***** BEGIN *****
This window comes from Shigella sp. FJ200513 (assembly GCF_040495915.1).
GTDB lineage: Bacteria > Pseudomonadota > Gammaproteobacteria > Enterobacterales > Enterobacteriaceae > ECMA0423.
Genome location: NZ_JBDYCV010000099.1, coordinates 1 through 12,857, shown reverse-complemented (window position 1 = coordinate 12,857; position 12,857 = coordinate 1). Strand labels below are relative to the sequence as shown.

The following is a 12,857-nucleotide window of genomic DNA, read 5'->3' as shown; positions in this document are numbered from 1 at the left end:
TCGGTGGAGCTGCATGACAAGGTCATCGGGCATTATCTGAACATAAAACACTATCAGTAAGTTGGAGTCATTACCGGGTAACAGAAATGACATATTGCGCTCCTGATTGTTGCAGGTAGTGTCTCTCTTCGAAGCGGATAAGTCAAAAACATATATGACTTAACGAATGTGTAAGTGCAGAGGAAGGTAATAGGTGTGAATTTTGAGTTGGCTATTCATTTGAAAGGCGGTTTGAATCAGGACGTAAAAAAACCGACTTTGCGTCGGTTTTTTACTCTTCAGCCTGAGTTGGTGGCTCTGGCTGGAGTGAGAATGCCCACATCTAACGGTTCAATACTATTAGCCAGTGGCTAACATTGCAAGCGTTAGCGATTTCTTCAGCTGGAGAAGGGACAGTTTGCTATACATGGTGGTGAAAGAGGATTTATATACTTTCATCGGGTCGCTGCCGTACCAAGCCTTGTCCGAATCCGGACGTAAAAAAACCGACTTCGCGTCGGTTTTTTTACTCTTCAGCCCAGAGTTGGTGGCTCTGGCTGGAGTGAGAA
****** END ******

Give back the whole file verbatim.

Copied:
This window comes from Shigella sp. FJ200513 (assembly GCF_040495915.1).
GTDB lineage: Bacteria > Pseudomonadota > Gammaproteobacteria > Enterobacterales > Enterobacteriaceae > ECMA0423.
Genome location: NZ_JBDYCV010000099.1, coordinates 1 through 12,857, shown reverse-complemented (window position 1 = coordinate 12,857; position 12,857 = coordinate 1). Strand labels below are relative to the sequence as shown.

The following is a 12,857-nucleotide window of genomic DNA, read 5'->3' as shown; positions in this document are numbered from 1 at the left end:
TCGGTGGAGCTGCATGACAAGGTCATCGGGCATTATCTGAACATAAAACACTATCAGTAAGTTGGAGTCATTACCGGGTAACAGAAATGACATATTGCGCTCCTGATTGTTGCAGGTAGTGTCTCTCTTCGAAGCGGATAAGTCAAAAACATATATGACTTAACGAATGTGTAAGTGCAGAGGAAGGTAATAGGTGTGAATTTTGAGTTGGCTATTCATTTGAAAGGCGGTTTGAATCAGGACGTAAAAAAACCGACTTTGCGTCGGTTTTTTACTCTTCAGCCTGAGTTGGTGGCTCTGGCTGGAGTGAGAATGCCCACATCTAACGGTTCAATACTATTAGCCAGTGGCTAACATTGCAAGCGTTAGCGATTTCTTCAGCTGGAGAAGGGACAGTTTGCTATACATGGTGGTGAAAGAGGATTTATATACTTTCATCGGGTCGCTGCCGTACCAAGCCTTGTCCGAATCCGGACGTAAAAAAACCGACTTCGCGTCGGTTTTTTTACTCTTCAGCCCAGAGTTGGTGGCTCTGGCTGGAGTGAGAA